Last week did not begin well.
I was called into class after school, to say that Star had been more tricky than at any point so far this academic year.
The teacher and I chatted for a while and I am sure that Star is triggered. I believe she recognises the changing day length and as we are approaching a difficult anniversary for her, she is worried that she is going to be removed again.
The result is a child who oscillates between defiance and (usually in the evening) a child who is clearly very, very scared.
Someone described it to me as believing she is going to be removed so pushing us as hard as she can, so that we will reject her -to just get the pain over with.
Like taking a deep breath and holding it, before jumping into cold water.
It is very, very hard.
A month ago we decided Star could start ballet and Hannah volunteered and had been accepted as a helper in Star’s class.
The ballet teacher has been so welcoming, she knows that Star has Down syndrome and she invited her to start ballet almost as soon as Star joined our family through adoption. The girls have been so excited that it felt wrong to stop this plan despite the difficulties of the last few weeks.
Last week Star went in to her first ever ballet class and the teacher said she spent a lot of time looking at herself in the mirror !!! The teacher thought she was getting used to being in the room.
This week, after 10 minutes or so, I was called in, and my heart sank.
The kind ballet teacher was concerned that Star wasn’t joining in and invited me to sit in and watch. (Hannah told me later that Star had been asking for me.)
And yes she was right, there were times Star was not joining in – I quickly realised that it was often when she knew she could not do what the rest of the class were doing.
However, once I was in the room, there were lots of times she did.
And I find myself amazed at how children develop. At how one instruction might require 5 or 6 skills in order to complete it and how most children just manage this.
And I can see just how many hurdles Star has to overcome.
For example the instruction: “Girls, walk in Demi- point.”
This assumes that:
the girls can hear this instruction
that they understand the need to continue walking in a circle,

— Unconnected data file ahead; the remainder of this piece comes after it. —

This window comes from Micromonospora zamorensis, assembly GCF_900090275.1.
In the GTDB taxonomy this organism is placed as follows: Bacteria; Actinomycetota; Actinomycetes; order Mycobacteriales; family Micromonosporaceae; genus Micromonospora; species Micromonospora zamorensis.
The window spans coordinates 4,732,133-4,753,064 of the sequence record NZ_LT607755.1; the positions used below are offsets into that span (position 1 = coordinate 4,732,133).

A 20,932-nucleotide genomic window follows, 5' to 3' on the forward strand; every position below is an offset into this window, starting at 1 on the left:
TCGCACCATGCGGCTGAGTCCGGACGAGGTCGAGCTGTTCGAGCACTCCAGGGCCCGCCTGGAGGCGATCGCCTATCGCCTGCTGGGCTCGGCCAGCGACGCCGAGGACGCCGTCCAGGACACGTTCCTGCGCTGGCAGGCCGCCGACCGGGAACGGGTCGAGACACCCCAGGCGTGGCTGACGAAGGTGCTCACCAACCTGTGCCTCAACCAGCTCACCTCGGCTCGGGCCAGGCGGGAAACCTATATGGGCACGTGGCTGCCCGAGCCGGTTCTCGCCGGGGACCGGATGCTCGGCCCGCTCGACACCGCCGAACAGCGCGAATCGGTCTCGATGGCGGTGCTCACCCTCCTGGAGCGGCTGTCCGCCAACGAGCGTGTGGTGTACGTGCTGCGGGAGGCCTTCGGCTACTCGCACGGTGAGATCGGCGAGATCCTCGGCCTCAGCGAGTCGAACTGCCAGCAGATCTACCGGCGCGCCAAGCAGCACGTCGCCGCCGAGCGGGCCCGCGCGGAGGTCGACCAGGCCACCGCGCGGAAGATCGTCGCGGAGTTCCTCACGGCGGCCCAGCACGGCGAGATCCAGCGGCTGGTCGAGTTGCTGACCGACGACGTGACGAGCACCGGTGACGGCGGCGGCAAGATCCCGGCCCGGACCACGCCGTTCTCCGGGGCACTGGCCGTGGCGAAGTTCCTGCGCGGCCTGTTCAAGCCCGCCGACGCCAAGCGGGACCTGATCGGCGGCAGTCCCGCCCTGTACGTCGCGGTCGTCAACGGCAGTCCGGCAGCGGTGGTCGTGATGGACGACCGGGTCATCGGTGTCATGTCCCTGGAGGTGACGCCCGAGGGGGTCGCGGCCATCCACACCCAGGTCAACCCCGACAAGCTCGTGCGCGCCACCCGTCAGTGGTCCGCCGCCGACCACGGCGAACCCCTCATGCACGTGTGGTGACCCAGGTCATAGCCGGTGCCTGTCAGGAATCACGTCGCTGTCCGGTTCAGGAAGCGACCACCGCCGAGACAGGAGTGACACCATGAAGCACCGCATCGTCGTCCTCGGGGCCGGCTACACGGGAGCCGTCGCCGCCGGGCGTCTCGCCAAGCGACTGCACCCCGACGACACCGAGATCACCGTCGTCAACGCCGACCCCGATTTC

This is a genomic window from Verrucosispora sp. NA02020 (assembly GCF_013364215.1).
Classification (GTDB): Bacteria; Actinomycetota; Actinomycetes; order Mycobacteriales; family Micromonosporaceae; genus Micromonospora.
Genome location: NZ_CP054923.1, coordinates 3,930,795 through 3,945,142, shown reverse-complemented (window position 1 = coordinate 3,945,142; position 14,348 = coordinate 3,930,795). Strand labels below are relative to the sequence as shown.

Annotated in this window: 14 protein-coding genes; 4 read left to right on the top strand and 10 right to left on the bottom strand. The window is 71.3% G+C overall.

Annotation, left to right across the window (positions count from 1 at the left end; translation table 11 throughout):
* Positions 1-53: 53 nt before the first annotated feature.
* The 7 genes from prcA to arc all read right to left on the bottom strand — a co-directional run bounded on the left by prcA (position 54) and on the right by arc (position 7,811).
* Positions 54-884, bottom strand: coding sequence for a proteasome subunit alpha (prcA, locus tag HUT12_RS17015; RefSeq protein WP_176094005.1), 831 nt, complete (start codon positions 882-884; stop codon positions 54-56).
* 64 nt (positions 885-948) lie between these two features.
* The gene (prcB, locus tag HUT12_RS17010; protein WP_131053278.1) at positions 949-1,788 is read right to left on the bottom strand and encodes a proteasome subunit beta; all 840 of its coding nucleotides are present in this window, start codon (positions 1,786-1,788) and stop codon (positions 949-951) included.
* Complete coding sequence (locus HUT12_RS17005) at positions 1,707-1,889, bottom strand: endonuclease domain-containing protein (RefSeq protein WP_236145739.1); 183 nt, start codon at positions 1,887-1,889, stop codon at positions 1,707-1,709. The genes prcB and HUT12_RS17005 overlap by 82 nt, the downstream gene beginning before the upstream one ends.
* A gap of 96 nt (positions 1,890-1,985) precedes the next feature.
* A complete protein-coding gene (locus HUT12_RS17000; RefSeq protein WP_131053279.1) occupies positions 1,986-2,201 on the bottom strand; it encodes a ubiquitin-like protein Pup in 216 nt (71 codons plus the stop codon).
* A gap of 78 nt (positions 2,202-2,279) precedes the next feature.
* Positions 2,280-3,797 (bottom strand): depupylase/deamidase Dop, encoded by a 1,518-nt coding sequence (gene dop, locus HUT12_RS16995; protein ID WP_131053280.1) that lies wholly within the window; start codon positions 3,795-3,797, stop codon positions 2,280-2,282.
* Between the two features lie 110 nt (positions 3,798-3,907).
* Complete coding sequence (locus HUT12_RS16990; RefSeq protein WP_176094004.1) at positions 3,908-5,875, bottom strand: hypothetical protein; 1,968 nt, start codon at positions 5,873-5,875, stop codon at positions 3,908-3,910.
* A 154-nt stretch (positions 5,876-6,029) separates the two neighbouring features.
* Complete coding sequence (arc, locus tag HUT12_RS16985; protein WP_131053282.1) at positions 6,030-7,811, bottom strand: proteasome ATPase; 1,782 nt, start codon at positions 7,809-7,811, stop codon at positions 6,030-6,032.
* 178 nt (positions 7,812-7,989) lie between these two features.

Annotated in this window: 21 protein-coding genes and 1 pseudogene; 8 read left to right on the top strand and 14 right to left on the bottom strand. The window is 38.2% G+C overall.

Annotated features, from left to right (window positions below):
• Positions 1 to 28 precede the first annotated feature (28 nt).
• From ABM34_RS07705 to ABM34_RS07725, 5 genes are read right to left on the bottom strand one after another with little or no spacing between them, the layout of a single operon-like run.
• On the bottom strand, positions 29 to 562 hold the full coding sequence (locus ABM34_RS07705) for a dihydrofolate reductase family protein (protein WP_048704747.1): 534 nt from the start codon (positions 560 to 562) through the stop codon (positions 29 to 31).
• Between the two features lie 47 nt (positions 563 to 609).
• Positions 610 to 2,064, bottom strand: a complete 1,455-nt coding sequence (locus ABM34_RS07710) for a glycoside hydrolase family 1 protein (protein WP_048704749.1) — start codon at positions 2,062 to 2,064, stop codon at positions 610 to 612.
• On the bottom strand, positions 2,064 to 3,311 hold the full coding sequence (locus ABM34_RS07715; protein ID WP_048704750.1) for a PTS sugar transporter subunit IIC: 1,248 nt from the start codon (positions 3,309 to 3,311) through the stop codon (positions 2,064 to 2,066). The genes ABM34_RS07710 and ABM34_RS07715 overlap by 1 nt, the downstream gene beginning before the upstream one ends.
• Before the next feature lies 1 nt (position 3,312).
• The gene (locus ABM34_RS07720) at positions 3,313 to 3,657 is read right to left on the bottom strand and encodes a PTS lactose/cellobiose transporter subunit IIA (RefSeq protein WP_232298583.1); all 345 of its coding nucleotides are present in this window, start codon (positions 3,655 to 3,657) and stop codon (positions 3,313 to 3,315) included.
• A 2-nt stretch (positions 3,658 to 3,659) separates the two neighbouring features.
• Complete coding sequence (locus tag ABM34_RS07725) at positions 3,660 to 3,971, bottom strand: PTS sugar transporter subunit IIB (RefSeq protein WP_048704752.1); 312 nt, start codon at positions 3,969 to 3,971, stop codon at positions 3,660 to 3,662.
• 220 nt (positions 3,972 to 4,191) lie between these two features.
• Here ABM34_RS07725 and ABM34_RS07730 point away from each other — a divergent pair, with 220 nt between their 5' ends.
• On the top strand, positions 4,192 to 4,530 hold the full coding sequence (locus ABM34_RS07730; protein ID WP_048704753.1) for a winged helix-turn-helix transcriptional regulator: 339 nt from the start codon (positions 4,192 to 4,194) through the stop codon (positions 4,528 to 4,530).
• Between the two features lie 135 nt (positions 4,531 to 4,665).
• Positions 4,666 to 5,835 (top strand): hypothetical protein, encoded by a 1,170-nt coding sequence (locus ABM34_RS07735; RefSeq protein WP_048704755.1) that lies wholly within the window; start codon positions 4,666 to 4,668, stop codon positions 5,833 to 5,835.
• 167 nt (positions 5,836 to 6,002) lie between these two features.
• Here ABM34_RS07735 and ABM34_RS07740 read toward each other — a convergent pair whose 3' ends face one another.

that they continue to hold our their skirts,
that they understand that “Demi-point” means “tip toes”
and that they are able to do this without falling over.
Before this morning did I know what Demi-point was? – Nope.
Did Star know? – No.
Did she do it?
She copied the rest of the class and walked around the studio beaming!
Did she manage every instruction in the class? – no.
Did she attempt most? yes.
As I watched her sat with the class trying to listen and clap out a rhythm or join in with a series of steps, (which at the moment is too hard for her), I could feel sad.
But I don’t.
She was there, included and happy.
At one point the girls were practicing jumping from first position, pointing their toes and landing in first position again. The older girls were helping the younger ones.
Around the room there were twenty little girls springing in the air, trying to land nicely, sometimes succeeding, sometimes wobbling, faces concentrating hard on what they were attempting.
In the centre were two sisters, completely focused on each other. One, aged nearly 9 demonstrating the move with skill and patience, the younger watching and attempting to copy.
I can honestly tell you that in that moment I was so proud of my two girls.
As I watch I realise that Hannah is translating the instructions perfectly to Star’s ability to understand, she is praising Star’s every attempt to try. She gives her one simple instruction to try to improve next time.
And Star, looking intently up at Hannah with a rapturous admiration for her big sister. Trying so hard to copy her movements.
First position, jump, point toes, land.
First position, jump, point toes, land.
Then they joined hands, facing each other, feet in first position and jumped together, smiling.
I realised, that my girls had just snatched victory from the jaws of defeat.